When Wayne Henderson was a child, something caught his eye that would change his life forever. A neighbor, E.C. Ball, played a Martin guitar, and the young boy wanted one just like it. “I’d go over to Mr. Ball’s, and he’d let me play it a bit,” says Wayne. “I wanted one of those things so bad, but there was no way me or my family could afford something like that.” This was a Martin, after all, the Cadillac of guitars, and Martins weren’t cheap.

The 9-year-old decided there was only one thing he could do: get busy and make one himself.

Using his pocketknife, Wayne carved out a guitar neck, attached it to a small cardboard box from the general store, and tied on some fishing line for guitar strings. He would strum that guitar until the cardboard box fell apart, and then he would just put on another. “I got to where I could almost play a tune on it,” he says.

Wayne Henderson, now 69, still has that guitar, kept in a climate-controlled room in his small Virginia farmhouse. The guitar lies high on a shelf, and below it, hanging on the wall, is an amazing collection of Martins, the fine guitars Wayne longed for as a child. Hanging with them are a few of the guitars Wayne himself has made. But most of the hundreds of guitars he’s crafted? They grace the collections of players, singers, and guitar heroes worldwide.

Fine guitars and mementoes hang on Henderson's wall.

Fine guitars and mementoes hang on Henderson’s wall.

Humble beginnings. Henderson is a master craftsman, maker of some of the most sought-after guitars ever created. He has so many orders for guitars that he won’t have time in this life to fill them all. His daughter, Jayne, has apprenticed with him for years and has become a fine luthier (maker of stringed instruments) in Asheville, North Carolina. Wayne is counting on her to carry on the work.

The small farm Wayne grew up on didn’t have much, and working land in the mountains of southwest Virginia wasn’t easy. The family had no tractor, just horses. “We had a huge garden and grew everything we ate,” he says. And if the family didn’t have something, chances are they made it, because there was always wood on the farm. “Being a farmer in this area meant you had to be a woodworker.”

It was a hard life, but one with many joys. And nothing was more joyful than mountain music. “There was always music around,” says Wayne. “I cannot remember a time when there was not music around in my family and in my community.”

His father played the fiddle and could easily be convinced to get his fiddle out and play some old-time music. (“You could even get out of farm work sometimes doing that,” he says). His cousins would often come over to the house, and in the summertime, they’d all sit on the porch and play. At his grandparents, he says, “we’d sit around listening to the Grand Ole Opry and shell a dishpan full of corn to feed the chickens the next morning. All that stuff influenced me for sure. I’d just dream of playing on the Grand Ole Opry.”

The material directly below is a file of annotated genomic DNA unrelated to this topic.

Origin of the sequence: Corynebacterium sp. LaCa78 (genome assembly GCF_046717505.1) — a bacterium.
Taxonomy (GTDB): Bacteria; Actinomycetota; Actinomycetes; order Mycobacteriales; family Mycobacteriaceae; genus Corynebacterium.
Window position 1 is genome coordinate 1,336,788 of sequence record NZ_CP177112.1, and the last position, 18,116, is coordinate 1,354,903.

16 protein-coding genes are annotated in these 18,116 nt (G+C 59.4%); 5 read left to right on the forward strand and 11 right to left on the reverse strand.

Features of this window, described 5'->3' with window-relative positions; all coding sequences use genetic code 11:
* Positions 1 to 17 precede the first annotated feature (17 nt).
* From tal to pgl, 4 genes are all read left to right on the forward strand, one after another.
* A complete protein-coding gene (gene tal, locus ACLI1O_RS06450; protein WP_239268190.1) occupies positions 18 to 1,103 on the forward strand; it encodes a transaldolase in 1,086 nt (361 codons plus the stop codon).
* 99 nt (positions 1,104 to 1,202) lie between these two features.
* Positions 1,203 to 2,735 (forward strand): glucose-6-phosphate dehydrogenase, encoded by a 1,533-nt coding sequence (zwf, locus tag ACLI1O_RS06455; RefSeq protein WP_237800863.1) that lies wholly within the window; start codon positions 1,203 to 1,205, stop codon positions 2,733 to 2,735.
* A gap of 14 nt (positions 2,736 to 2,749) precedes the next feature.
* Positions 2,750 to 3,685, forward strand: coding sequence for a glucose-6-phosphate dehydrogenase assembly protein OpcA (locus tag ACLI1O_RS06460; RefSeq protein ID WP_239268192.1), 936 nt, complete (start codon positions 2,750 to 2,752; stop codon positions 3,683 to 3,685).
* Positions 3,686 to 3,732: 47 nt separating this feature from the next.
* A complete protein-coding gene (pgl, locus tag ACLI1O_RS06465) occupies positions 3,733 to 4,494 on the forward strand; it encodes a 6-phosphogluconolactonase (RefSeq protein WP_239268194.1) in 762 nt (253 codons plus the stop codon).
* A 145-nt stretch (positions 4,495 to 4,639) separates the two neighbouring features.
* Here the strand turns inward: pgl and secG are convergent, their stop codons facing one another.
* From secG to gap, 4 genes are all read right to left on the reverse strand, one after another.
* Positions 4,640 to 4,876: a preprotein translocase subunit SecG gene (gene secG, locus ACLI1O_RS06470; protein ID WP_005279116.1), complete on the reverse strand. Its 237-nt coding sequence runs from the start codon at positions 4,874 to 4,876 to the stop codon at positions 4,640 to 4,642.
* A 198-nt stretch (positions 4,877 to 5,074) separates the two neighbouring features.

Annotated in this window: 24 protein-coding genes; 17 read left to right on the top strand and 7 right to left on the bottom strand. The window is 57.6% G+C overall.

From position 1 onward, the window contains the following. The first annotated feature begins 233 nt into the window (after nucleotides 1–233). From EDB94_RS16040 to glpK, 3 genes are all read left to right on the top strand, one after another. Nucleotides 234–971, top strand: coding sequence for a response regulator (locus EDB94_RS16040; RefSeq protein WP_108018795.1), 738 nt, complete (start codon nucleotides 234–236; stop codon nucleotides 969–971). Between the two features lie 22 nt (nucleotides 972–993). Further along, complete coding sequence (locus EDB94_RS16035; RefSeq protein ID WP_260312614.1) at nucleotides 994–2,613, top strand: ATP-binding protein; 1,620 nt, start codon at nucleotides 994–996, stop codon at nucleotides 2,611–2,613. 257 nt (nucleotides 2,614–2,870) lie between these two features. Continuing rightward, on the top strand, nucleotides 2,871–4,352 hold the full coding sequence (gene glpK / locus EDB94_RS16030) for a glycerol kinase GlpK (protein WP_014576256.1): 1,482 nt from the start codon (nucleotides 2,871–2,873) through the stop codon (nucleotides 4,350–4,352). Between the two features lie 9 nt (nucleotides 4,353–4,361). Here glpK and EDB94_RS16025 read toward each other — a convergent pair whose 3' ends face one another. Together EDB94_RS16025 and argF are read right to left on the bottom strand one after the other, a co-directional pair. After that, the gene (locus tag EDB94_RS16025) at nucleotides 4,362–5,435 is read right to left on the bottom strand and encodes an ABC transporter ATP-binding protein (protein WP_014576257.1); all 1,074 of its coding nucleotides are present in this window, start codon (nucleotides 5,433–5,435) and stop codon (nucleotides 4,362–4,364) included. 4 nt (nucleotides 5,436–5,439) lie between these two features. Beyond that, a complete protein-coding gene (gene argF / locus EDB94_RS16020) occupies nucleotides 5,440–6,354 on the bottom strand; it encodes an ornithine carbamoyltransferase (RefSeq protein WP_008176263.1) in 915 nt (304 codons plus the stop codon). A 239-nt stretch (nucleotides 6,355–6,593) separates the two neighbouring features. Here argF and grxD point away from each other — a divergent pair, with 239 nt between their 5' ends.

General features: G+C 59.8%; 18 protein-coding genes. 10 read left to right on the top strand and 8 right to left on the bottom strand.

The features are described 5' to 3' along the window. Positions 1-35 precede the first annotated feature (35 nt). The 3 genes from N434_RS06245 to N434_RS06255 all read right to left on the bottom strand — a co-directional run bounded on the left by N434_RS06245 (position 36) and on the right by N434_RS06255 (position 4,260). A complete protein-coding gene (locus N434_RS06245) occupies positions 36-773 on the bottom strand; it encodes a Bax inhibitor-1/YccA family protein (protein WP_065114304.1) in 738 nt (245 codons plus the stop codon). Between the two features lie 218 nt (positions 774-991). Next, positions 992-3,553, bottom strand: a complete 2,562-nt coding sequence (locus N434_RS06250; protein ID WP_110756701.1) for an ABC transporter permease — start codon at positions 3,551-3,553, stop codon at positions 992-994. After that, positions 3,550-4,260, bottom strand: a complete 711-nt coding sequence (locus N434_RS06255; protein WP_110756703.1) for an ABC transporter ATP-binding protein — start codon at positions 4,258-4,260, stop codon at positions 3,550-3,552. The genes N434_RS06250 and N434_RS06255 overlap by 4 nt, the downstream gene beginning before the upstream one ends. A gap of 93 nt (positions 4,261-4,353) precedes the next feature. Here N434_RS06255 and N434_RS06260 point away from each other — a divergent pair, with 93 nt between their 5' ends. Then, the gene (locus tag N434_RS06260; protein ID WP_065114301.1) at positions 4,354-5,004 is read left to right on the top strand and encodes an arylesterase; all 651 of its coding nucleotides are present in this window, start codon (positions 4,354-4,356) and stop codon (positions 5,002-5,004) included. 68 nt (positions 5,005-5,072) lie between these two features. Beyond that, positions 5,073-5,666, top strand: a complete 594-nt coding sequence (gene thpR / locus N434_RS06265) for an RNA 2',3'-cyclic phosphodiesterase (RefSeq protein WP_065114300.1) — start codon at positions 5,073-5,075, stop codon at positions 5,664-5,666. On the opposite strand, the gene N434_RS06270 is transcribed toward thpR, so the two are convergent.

Help from elders. But the people who helped Henderson with his woodcraft were just as influential—and encouraging. “When my guitar fell apart, my dad said, ‘Albert Hash can tell you how to fix that.’  Dad took me over to see him, and Hash went to a drawer, dug around, and pulled out a fiddle he had made. I was flabbergasted. I had never seen anything like it. It was beautiful — curly maple, with carving on the head. That gave me the idea that human hands can do something like that.”

Hash was a neighbor who built his own fiddle and did repair work on other instruments, and he gave Wayne guidance. He gave the young boy wood, told him what kind of glue to use, gave the child inspiration. The boy would take that back to his “workshop”— a lawn bench in the back yard with a vice screwed on. With a couple of files, some chisels, a rasp, and of course his pocketknife, Wayne   would get busy making a guitar.

By 1964 he had made his first real instrument. Doing repairs on a few Martins taught him how they were constructed, and by 1968, he had made guitar No. 7. The guitar actually looks like a Martin. As the years progressed, Wayne continued to hone his craft. He’d farm and deliver mail on his rural route for much of the day, then spend every spare moment in his workshop.

His skills have introduced him to many fine musicians, but probably none was more surprising than when he was playing in a music store once, finger picking an old Carter family song, the Cannonball Blues. He heard someone behind him begin singing, and the voice sounded familiar. “When I turned around I almost fell off the stool because nothing bigger could have happened to me,” says Wayne. There stood Doc Watson, the country flat-picking legend himself. “He said, ‘That’s good picking, son.’ I’ll never forget what he said.” Watson was a “hero guitar player,” as Wayne puts it. “He was certainly one of the best in the business.”